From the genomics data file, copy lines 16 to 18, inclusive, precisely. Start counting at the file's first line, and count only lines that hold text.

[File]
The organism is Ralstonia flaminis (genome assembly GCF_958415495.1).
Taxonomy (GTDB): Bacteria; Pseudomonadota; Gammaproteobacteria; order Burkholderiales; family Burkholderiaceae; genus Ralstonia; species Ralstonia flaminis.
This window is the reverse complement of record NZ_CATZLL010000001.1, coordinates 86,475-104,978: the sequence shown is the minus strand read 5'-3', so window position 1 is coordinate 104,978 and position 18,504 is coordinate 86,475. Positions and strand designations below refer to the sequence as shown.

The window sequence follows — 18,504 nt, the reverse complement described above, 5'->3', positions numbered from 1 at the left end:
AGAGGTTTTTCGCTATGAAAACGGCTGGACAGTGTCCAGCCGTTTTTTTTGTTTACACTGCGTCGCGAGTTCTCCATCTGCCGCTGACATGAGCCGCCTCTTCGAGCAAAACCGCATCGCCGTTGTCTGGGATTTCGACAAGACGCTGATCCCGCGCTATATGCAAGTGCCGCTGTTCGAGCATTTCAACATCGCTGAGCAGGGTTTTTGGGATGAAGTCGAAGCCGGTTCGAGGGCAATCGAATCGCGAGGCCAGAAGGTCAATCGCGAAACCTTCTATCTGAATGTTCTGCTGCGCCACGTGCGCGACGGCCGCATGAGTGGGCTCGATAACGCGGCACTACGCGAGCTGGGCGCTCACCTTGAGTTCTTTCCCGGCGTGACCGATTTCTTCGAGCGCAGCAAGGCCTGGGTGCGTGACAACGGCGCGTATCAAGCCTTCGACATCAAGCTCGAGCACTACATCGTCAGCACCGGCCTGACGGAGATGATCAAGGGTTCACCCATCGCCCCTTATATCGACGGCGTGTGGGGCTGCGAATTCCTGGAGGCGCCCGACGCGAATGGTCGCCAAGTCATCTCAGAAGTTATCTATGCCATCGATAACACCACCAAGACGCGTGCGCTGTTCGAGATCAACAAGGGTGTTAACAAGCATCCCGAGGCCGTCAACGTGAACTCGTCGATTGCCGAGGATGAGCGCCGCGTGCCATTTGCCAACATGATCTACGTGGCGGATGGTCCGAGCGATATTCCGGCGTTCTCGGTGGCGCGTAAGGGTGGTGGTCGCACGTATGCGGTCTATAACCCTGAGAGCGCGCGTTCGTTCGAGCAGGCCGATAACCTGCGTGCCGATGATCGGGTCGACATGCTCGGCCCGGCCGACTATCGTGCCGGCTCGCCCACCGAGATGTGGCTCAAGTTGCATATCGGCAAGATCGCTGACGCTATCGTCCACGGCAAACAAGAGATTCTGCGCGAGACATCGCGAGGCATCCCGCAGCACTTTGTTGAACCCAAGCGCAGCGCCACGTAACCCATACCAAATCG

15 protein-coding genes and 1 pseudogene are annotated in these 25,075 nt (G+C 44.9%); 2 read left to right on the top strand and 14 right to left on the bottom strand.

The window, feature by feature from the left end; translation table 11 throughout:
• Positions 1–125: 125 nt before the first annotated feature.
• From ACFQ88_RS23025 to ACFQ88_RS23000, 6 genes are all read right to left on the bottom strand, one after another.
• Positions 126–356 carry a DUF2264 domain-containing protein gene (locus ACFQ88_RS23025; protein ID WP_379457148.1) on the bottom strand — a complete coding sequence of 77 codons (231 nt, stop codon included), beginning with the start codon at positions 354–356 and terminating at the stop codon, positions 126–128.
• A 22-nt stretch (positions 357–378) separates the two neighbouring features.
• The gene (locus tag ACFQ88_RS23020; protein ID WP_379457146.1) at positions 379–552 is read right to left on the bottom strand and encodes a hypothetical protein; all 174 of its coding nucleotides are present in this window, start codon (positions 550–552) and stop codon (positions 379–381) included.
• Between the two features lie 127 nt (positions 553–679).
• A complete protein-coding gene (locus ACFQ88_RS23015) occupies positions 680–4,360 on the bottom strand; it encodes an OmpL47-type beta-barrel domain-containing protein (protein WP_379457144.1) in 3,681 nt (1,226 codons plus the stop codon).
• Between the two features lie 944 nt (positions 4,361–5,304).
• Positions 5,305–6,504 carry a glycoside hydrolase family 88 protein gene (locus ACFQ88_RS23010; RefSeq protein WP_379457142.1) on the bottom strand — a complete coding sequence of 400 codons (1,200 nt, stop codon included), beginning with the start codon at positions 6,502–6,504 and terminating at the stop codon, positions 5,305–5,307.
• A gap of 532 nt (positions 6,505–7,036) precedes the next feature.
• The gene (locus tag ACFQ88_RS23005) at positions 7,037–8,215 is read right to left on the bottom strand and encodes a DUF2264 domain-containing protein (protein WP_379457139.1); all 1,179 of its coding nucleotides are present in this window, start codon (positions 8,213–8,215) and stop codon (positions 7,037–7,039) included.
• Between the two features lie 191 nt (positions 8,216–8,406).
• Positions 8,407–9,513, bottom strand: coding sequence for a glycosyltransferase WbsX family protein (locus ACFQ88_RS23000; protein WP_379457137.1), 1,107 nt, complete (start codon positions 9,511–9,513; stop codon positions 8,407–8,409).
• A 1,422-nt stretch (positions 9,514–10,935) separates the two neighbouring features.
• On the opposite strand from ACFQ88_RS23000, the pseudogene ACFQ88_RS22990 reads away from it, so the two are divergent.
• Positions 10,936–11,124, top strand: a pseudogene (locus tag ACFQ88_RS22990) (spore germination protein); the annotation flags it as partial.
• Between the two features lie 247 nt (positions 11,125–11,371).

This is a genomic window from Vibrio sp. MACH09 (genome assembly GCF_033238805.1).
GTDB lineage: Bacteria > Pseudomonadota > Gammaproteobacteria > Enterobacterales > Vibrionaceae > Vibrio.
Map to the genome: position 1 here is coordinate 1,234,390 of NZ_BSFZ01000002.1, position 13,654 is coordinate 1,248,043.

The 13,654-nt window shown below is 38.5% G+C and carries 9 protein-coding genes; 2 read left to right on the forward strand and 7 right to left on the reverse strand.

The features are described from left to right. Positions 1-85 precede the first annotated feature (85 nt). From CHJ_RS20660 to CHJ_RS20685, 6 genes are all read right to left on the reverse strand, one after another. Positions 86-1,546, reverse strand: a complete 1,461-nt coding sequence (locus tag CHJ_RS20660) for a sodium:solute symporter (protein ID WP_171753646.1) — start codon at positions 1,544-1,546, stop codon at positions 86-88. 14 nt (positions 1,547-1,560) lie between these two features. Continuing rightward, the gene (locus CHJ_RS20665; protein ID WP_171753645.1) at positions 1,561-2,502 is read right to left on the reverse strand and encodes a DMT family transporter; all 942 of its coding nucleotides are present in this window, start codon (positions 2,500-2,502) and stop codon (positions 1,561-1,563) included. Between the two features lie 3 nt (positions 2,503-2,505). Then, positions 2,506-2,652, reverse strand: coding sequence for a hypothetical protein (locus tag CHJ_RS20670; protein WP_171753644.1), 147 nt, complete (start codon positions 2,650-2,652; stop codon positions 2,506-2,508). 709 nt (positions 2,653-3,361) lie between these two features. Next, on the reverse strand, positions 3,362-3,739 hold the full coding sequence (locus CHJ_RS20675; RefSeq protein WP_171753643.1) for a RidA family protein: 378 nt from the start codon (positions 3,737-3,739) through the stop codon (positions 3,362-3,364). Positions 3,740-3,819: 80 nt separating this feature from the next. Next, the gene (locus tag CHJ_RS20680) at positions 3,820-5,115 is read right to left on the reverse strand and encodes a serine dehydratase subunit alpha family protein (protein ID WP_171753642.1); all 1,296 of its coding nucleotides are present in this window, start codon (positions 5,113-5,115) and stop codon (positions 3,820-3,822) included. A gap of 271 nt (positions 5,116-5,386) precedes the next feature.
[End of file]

• Positions 5,305–6,504 carry a glycoside hydrolase family 88 protein gene (locus ACFQ88_RS23010; RefSeq protein WP_379457142.1) on the bottom strand — a complete coding sequence of 400 codons (1,200 nt, stop codon included), beginning with the start codon at positions 6,502–6,504 and terminating at the stop codon, positions 5,305–5,307.
• A gap of 532 nt (positions 6,505–7,036) precedes the next feature.
• The gene (locus tag ACFQ88_RS23005) at positions 7,037–8,215 is read right to left on the bottom strand and encodes a DUF2264 domain-containing protein (protein WP_379457139.1); all 1,179 of its coding nucleotides are present in this window, start codon (positions 8,213–8,215) and stop codon (positions 7,037–7,039) included.